This caught my eye, and I realized that variations of gendered pronouns might reflect some interesting historical phenomena, such as wars or social movements (Ngram bills itself as a historical linguistic tool, so those sorts of trends might be noticeable).

The most visible aspect is that word “she” hit an all time low in printed medium in the year 1965. It was used less than half as frequently in 1965 as it is in 2008. Furthermore, the frequency of “she” in 1965 was lower than any other point in the graph, which is, unsurprisingly, 1801. “He” on the other hand, is much more common, but has a general downward trend from 1825 to 2000.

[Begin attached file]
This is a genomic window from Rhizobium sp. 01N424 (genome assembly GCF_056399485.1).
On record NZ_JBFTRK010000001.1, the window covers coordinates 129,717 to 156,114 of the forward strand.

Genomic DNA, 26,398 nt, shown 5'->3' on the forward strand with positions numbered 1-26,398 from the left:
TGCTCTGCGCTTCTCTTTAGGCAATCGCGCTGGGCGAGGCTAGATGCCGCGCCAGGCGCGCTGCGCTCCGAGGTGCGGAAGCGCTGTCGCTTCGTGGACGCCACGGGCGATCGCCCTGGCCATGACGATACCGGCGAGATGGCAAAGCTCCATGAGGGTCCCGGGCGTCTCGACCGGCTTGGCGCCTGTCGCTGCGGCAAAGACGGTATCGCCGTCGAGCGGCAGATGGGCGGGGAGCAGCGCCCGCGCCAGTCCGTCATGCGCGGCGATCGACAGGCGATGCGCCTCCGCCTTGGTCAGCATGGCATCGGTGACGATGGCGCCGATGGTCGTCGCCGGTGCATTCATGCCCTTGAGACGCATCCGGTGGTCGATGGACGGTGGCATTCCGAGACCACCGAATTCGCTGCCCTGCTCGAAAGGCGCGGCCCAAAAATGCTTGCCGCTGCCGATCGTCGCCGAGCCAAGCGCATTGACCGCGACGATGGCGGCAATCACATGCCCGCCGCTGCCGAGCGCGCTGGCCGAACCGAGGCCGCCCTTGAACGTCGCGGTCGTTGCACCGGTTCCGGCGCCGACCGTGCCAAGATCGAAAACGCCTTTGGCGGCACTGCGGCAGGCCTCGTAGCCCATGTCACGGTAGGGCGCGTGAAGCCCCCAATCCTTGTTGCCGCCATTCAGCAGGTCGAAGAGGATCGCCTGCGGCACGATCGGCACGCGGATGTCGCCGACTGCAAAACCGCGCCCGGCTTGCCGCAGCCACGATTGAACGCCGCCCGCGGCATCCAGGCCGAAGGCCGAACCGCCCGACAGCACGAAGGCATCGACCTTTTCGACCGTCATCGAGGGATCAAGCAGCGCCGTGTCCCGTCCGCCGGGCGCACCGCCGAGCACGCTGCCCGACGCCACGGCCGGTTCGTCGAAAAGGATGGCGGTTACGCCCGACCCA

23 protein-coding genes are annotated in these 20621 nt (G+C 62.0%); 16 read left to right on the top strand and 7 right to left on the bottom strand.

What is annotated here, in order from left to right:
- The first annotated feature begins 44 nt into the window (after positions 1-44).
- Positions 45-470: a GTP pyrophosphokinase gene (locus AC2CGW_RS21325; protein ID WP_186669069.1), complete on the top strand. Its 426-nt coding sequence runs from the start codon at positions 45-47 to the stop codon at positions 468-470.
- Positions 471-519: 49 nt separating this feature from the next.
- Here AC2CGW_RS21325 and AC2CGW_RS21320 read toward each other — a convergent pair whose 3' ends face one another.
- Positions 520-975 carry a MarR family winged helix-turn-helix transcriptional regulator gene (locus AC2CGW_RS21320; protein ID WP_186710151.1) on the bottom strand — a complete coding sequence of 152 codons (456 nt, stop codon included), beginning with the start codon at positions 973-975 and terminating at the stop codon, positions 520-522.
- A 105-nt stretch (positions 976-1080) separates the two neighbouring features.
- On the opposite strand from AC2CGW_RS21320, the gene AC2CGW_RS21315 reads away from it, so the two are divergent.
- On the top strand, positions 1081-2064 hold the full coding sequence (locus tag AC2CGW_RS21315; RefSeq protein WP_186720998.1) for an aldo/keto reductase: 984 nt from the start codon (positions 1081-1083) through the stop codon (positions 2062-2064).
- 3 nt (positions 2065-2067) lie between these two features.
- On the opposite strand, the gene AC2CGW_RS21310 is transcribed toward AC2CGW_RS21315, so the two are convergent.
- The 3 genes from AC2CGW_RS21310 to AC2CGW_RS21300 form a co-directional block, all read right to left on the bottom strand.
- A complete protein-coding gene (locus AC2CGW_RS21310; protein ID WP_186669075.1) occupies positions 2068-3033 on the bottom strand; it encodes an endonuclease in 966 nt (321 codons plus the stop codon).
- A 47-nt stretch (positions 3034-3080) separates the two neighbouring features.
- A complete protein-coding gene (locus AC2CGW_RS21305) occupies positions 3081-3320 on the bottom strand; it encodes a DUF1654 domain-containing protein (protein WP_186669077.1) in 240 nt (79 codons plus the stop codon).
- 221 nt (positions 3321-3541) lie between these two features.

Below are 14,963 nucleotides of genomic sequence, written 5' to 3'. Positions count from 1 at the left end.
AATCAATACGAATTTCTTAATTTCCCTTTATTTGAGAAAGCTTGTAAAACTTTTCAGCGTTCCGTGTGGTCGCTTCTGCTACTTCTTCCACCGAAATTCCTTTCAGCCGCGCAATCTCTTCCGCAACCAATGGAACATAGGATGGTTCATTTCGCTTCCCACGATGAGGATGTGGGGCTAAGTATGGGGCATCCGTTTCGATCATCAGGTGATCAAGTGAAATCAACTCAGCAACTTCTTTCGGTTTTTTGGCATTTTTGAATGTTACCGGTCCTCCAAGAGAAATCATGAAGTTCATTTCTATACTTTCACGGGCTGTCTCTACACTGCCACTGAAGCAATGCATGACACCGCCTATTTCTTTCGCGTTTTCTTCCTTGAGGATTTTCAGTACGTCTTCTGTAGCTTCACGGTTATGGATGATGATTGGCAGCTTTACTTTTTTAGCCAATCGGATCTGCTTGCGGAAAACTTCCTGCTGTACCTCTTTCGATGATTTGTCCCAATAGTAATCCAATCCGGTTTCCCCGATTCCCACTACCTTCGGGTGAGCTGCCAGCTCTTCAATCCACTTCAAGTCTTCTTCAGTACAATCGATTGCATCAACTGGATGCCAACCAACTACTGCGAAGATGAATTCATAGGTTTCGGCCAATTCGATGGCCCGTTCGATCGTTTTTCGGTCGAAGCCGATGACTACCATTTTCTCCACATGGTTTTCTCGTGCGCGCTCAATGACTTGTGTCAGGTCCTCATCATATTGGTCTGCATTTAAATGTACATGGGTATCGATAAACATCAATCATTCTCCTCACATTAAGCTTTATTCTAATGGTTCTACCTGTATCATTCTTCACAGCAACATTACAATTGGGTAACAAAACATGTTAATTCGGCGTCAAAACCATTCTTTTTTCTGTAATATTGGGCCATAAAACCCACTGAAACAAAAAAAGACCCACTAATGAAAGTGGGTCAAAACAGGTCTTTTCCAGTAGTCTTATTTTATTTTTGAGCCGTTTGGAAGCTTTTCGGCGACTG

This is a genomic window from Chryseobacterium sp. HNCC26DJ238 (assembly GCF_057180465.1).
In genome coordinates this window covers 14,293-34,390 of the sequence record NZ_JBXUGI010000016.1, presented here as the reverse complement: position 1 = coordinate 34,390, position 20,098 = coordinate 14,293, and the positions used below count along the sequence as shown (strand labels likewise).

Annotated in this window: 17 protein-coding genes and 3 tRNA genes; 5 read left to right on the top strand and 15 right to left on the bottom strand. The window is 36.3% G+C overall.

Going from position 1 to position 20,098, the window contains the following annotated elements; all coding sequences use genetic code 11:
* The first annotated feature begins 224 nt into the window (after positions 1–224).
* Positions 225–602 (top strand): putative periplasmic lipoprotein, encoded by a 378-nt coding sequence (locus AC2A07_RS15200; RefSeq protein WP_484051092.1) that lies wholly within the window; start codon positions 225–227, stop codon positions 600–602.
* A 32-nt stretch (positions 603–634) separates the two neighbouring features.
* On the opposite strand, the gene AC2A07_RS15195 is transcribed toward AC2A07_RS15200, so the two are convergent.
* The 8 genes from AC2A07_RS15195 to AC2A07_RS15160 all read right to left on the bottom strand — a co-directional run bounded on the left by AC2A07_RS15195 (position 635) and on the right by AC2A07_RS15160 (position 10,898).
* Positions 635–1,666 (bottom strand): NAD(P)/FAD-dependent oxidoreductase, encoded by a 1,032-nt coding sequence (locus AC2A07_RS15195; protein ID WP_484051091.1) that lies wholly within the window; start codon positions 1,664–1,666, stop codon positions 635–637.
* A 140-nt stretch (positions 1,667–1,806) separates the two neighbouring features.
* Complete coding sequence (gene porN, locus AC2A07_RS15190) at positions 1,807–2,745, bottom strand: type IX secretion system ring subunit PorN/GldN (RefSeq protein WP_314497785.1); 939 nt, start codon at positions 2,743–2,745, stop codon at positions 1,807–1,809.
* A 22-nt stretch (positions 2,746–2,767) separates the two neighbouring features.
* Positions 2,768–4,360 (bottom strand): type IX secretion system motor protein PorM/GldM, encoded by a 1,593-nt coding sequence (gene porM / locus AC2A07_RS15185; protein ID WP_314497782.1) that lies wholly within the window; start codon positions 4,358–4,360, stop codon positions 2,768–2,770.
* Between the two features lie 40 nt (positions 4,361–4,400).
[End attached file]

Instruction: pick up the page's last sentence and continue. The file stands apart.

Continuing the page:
I wanted to look at the causes of the dip in the use of “she”. A zoomed in chart is shown below for clarification:

Ngram of the word "she" from 1800 to 2008.

Figure 2: Ngram of the word “she” from 1800 to 2008.

At first I thought that since Ngram looks at books, maybe a style guide was to blame. I remember reading a peculiar passage in Strunk & White’s The Elements of Style, that dealt with gender. (With the exception the two pages that I will quote for this article, which may be considered sexist, I think it is a clear and useful style guide.) The same author (E.B. White) who wrote children’s classics like Charlotte’s Web, Trumpet of the Swan, and Stuart Little, thinks that when looking for a general pronoun, “he” is correct (emphasis added is mine, though in later editions, this advice was removed.):